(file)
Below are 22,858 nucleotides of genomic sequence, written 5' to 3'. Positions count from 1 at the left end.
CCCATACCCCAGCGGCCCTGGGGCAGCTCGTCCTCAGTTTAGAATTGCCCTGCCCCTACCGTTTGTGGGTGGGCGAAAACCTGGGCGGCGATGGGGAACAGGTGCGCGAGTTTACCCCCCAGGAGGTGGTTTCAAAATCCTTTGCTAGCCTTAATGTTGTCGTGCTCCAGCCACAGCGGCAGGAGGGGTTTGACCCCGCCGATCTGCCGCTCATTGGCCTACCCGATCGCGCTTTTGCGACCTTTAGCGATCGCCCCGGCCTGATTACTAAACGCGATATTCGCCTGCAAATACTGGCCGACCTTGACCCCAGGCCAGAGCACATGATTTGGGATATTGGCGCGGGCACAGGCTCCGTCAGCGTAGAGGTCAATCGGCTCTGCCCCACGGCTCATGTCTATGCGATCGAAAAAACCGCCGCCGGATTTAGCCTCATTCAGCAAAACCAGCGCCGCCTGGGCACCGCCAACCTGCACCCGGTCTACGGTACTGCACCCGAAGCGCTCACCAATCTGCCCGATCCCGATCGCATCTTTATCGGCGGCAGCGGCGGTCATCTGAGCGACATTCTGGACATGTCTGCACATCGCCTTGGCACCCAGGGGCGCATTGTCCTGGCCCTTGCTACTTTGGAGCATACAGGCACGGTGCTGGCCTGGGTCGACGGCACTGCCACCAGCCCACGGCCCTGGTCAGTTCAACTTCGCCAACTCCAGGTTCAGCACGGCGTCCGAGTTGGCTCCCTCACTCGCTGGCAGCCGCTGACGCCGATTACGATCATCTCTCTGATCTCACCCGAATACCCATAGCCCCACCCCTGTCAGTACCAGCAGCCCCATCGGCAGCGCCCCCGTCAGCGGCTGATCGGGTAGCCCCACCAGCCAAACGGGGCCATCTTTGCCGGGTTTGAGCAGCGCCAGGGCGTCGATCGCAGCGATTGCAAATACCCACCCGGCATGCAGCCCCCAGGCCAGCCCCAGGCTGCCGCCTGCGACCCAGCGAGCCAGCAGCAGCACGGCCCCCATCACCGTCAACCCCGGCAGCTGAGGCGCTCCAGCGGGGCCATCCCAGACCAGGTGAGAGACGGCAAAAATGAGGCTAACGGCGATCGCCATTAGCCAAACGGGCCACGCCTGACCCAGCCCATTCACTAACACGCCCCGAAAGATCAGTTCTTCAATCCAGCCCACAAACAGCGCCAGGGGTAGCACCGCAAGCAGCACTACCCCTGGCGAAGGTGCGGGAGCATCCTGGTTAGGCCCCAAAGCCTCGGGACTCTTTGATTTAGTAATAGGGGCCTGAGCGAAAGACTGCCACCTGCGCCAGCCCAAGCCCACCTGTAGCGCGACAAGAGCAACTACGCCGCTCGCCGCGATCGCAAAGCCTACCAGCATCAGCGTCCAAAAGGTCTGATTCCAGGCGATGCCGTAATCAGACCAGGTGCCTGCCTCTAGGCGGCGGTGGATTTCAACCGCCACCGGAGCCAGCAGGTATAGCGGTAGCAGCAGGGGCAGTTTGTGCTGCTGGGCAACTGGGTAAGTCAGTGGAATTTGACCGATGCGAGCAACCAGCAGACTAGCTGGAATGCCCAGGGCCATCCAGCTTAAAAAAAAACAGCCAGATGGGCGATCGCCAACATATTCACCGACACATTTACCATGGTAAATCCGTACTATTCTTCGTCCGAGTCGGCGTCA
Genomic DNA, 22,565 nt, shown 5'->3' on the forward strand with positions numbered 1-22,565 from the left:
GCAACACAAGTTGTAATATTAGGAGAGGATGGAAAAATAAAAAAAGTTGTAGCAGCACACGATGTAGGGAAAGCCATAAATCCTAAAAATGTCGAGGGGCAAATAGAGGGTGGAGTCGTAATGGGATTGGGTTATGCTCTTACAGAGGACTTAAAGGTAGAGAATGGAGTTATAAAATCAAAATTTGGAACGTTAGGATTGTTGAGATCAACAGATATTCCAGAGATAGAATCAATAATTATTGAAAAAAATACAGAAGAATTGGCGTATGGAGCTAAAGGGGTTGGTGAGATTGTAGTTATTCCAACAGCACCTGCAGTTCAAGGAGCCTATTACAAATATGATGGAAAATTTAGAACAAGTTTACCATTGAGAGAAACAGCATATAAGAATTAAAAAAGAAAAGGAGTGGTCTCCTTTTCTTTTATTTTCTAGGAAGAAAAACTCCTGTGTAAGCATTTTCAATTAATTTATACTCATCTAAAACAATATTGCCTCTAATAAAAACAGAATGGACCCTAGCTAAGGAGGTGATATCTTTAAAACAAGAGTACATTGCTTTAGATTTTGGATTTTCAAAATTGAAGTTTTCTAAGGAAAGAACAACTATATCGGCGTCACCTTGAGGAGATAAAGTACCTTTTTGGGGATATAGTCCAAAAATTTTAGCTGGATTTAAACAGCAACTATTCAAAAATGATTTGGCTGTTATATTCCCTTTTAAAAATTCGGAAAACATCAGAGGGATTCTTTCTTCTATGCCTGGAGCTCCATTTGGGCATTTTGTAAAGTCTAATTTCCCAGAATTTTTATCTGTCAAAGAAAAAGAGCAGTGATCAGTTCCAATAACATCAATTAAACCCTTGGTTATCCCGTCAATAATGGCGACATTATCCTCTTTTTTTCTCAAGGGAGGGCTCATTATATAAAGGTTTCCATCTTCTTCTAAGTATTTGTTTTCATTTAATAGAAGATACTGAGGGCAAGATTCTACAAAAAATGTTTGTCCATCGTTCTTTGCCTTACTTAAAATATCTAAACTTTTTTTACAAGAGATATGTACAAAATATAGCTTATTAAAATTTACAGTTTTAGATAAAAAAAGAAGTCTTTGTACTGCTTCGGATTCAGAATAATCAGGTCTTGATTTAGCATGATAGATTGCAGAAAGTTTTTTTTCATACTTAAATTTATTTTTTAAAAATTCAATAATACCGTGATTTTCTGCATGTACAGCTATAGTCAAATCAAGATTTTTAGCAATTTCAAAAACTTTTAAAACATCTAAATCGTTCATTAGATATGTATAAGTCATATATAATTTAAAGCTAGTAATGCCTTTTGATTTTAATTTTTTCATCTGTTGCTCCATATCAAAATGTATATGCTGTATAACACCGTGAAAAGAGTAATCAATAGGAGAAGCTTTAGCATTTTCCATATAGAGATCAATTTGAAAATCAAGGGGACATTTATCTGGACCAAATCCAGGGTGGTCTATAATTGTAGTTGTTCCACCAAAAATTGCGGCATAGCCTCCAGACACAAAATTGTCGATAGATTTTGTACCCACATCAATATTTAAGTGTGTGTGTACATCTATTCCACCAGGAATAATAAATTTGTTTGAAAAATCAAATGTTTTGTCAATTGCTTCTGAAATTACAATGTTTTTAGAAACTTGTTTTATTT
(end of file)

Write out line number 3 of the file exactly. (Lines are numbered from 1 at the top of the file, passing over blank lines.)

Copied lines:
Genomic DNA, 22,565 nt, shown 5'->3' on the forward strand with positions numbered 1-22,565 from the left: